Drawing herself up to make her look taller, Medusa replied scornfully, "Your children received their due for their hospitality. Are all travelers to these lands so well received?"
The spider responded in kind, straightening her legs to loom over Medusa.
"There are no travelers in this forest," she said. "Only prey."
There was no escape. The best thing she could do was show no fear and perhaps she could yet bluff her way out.
"You will find me an unpleasant meal," she told the spider.
The spider leaned forward and twisted her head, opening her mouth. A human face pushed its way forward. In shape at least you might say it was beautiful, but the wet, pinkish, skin lined with dark veins and milk-white eyes spoiled any fairness.
The face spoke, in the same reverberating voice, and asked, "Who are you?"
For a woman more serpent than human with a nest of snakes writhing about in her skull, Medusa should not have been so unnerved by what she saw. She dare not show it, though. Her unwavering boldness might yet be her salvation.
"Should not you be the one to speak your name first?"
The mouth on the face curled into a faint smile.
"Very well," she said. "I am called Arachne."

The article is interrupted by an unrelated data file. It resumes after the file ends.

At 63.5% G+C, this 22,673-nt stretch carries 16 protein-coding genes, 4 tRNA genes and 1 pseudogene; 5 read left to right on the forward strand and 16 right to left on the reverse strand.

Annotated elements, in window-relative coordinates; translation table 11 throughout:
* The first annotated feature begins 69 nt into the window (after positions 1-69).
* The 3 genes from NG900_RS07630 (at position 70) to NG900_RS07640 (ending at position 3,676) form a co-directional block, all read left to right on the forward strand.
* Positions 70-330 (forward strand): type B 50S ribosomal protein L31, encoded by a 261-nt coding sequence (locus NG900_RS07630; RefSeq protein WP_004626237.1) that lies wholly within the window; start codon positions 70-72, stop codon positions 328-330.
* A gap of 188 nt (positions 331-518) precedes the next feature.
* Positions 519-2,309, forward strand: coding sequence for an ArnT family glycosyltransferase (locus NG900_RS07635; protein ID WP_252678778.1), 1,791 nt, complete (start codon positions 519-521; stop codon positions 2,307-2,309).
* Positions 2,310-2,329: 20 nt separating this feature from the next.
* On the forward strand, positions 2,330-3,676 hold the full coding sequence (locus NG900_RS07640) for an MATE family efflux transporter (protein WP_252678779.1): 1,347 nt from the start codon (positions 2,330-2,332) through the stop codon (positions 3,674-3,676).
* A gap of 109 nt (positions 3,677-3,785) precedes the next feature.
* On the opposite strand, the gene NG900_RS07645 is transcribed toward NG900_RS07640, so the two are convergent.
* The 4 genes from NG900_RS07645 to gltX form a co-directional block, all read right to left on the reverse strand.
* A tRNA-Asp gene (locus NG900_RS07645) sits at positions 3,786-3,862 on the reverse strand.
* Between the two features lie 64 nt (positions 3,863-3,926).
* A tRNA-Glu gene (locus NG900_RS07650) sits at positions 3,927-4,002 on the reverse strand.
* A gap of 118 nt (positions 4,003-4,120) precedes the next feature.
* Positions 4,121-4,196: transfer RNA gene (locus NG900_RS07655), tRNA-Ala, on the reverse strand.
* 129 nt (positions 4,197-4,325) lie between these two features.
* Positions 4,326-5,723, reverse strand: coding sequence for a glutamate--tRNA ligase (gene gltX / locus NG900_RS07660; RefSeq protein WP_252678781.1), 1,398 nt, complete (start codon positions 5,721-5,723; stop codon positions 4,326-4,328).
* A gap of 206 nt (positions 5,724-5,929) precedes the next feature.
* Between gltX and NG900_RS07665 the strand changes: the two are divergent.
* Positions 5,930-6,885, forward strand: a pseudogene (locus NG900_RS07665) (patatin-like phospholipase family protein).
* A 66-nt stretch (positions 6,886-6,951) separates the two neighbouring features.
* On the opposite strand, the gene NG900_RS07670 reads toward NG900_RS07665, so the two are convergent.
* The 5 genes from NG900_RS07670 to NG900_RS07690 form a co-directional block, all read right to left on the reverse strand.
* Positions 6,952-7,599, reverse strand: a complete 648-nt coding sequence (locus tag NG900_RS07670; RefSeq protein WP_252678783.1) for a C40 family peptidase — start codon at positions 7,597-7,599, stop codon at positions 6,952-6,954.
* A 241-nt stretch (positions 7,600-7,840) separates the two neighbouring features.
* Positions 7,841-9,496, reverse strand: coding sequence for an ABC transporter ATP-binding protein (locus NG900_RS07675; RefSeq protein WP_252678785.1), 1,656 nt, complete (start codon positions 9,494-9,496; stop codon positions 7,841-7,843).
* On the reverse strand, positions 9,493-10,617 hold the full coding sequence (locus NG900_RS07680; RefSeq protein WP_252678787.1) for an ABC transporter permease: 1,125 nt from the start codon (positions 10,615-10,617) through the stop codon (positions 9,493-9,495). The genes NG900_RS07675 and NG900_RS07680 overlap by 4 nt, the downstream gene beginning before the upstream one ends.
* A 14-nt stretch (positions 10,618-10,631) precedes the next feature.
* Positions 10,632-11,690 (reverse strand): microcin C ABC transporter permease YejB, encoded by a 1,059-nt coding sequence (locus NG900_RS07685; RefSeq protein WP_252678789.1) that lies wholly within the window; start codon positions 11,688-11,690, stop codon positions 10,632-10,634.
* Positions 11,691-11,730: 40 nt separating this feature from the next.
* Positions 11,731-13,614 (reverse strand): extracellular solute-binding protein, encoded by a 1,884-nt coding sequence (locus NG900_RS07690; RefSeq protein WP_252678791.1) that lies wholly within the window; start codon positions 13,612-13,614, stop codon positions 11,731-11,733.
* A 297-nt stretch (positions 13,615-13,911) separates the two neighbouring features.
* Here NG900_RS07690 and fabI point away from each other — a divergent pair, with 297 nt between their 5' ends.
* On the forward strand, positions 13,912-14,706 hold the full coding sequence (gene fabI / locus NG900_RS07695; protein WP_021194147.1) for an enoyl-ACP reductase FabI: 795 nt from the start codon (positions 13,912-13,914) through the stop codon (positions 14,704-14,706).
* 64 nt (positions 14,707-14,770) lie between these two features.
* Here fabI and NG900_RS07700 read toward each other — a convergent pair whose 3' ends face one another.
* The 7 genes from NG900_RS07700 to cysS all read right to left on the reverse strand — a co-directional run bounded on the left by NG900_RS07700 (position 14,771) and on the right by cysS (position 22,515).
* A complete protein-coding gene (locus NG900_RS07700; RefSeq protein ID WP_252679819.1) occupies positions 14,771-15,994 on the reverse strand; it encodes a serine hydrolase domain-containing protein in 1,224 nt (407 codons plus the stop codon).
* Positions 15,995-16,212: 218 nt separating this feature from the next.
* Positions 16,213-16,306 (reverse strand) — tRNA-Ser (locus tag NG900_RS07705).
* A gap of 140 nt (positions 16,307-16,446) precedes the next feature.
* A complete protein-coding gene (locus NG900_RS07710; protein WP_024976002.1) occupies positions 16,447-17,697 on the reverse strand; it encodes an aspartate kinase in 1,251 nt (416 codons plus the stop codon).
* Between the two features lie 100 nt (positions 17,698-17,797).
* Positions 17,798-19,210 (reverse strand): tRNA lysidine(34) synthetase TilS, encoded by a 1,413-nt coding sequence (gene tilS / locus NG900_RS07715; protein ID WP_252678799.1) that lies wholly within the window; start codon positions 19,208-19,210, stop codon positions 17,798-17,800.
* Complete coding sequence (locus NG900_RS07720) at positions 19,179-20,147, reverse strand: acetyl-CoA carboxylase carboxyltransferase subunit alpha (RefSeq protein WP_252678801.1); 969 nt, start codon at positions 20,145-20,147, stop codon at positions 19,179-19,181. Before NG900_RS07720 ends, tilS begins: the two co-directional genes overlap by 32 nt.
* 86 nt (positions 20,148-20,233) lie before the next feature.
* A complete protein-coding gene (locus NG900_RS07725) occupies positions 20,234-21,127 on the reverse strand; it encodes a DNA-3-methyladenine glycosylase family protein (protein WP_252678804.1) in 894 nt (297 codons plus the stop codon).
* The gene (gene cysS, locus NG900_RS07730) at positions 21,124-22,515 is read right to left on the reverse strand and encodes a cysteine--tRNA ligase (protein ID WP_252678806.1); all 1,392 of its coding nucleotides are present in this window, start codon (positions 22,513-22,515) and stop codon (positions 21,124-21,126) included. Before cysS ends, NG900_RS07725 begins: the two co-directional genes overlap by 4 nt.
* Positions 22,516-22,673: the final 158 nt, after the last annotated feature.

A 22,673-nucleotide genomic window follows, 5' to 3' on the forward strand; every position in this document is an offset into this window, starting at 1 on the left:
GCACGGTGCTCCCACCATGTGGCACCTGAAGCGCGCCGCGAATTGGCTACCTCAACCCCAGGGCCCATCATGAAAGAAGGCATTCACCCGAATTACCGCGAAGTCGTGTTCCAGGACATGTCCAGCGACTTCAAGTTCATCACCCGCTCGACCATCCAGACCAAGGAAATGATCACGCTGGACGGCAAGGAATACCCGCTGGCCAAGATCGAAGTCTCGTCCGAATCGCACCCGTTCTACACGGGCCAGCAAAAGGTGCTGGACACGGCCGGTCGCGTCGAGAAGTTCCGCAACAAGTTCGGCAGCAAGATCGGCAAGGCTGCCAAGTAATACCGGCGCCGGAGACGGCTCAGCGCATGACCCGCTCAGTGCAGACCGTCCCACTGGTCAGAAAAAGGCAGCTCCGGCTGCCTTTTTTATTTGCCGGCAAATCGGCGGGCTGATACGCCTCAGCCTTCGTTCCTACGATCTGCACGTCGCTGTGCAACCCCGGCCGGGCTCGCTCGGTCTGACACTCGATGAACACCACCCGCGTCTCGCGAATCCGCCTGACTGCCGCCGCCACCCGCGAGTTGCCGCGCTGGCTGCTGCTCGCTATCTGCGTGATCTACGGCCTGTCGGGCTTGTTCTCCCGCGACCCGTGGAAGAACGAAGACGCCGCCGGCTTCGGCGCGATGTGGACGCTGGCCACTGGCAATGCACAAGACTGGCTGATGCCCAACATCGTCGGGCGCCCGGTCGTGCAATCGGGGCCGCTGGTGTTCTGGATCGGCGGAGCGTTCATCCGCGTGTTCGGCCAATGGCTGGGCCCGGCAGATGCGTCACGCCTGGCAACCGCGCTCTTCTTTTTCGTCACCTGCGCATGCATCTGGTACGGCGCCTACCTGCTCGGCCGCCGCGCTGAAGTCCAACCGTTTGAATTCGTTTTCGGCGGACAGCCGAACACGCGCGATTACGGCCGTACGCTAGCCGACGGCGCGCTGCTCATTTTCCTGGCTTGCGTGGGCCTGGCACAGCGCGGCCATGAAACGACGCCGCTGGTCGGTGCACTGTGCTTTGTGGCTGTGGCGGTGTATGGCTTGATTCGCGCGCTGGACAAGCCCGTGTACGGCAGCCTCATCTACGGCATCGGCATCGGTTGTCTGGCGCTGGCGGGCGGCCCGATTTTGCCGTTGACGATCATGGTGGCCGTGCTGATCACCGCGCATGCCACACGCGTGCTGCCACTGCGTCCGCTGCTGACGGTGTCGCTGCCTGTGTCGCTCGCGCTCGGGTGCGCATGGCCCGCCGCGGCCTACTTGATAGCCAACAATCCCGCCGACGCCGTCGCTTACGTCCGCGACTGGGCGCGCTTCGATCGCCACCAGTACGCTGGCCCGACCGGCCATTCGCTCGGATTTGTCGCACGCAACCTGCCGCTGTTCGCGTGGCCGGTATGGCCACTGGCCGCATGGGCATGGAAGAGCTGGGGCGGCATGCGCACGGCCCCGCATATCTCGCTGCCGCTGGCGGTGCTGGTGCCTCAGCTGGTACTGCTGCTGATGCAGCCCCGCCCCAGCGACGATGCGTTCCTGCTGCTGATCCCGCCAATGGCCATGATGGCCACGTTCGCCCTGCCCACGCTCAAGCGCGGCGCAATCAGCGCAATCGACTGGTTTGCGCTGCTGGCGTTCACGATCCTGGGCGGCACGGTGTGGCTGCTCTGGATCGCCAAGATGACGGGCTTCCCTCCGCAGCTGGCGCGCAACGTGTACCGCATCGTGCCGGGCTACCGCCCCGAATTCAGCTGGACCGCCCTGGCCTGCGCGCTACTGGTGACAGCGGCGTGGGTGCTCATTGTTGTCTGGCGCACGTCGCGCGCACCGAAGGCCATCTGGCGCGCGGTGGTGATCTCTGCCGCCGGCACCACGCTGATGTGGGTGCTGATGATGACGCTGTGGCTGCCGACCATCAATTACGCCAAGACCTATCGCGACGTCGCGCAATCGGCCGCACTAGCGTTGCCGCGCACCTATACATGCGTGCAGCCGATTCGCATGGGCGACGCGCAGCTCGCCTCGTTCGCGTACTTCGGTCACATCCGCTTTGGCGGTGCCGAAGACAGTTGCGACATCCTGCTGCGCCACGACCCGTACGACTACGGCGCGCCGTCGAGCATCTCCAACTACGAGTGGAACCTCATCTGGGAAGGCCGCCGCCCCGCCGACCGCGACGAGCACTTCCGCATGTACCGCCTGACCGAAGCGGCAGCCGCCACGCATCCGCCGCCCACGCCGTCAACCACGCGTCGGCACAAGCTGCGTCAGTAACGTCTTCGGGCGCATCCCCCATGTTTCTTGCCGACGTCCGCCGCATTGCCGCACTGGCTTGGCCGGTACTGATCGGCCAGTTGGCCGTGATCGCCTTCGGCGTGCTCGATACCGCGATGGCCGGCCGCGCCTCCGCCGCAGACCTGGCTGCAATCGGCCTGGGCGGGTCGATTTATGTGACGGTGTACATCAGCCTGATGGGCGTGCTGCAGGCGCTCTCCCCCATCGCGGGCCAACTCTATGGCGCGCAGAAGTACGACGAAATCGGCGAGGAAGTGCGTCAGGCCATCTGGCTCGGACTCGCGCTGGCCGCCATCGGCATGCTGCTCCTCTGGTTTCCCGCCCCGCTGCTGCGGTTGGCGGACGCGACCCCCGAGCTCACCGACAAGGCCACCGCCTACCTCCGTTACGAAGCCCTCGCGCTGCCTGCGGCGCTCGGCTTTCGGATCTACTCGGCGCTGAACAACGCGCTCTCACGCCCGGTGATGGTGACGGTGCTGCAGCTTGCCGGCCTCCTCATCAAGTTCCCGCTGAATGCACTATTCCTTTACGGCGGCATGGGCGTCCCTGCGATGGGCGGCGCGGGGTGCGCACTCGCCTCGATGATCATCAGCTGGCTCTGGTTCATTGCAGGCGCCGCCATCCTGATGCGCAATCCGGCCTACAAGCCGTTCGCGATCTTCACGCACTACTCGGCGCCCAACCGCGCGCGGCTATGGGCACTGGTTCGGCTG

"Arachne? I have heard that name before."
"And what have you heard?"
The half-remembered story bubbled up in Medusa's mind. The vain weaver who dared to challenge the gods. Some say she succeeded, others say she failed. Either way, she was punished as all mortals who would challenge the gods must be punished.
Medusa did not relay the entire tale, though. Instead she simply said, "I heard that she is dead."
"Not quite," the face replied. "The tyrants of Olympus do not grant death so easily to those who displease them."
Medusa knew this only too well. If this was truly the Arachne of legend...
"Your curse... It is the work of Pallas Athena, is it not?"
"Do not speak that name," the face growled. The long fangs and the little arms on either side of the mouth of her spider body rubbed together agitatedly, making an angry hiss.
The display of anger from so fearsome a creature should have served to heighten her unease, but instead Medusa felt as if her heart was lightened.
"We are not so different then, you and I," she said. "I was once a devotee of that grey-eyed harlot, until the Lord of Waters took me while I was serving in her temple. She could do nothing to him, so instead I was the one to be punished and she made me into this."
Arachne's movements stilled and the hissing stopped.
"What are you called?" she asked.
"I am called Medusa."
Arachne relaxed her posture, bending her knees and lowering her body so that they now met each other eye to eye.
"Well then, Medusa," she said in a more genial tone, "perhaps we should start anew. There is a kinship between us."
"What of your children?" Medusa asked.
"I can always bear more," Arachne replied without the slightest hint of concern. "The ill-mannered have earned their reward." She curled her foreleg to beckon Medusa and said, "Come, we have much to talk about."
And so began an unlikely friendship that sprang up in the soil of common misery, was fertilized by shared hatred for a nemesis and blossomed with a dream for the future, a glorious future free of the curses that plagued them. It was a friendship that would stand the test of time, but their true trial remained far on the horizon.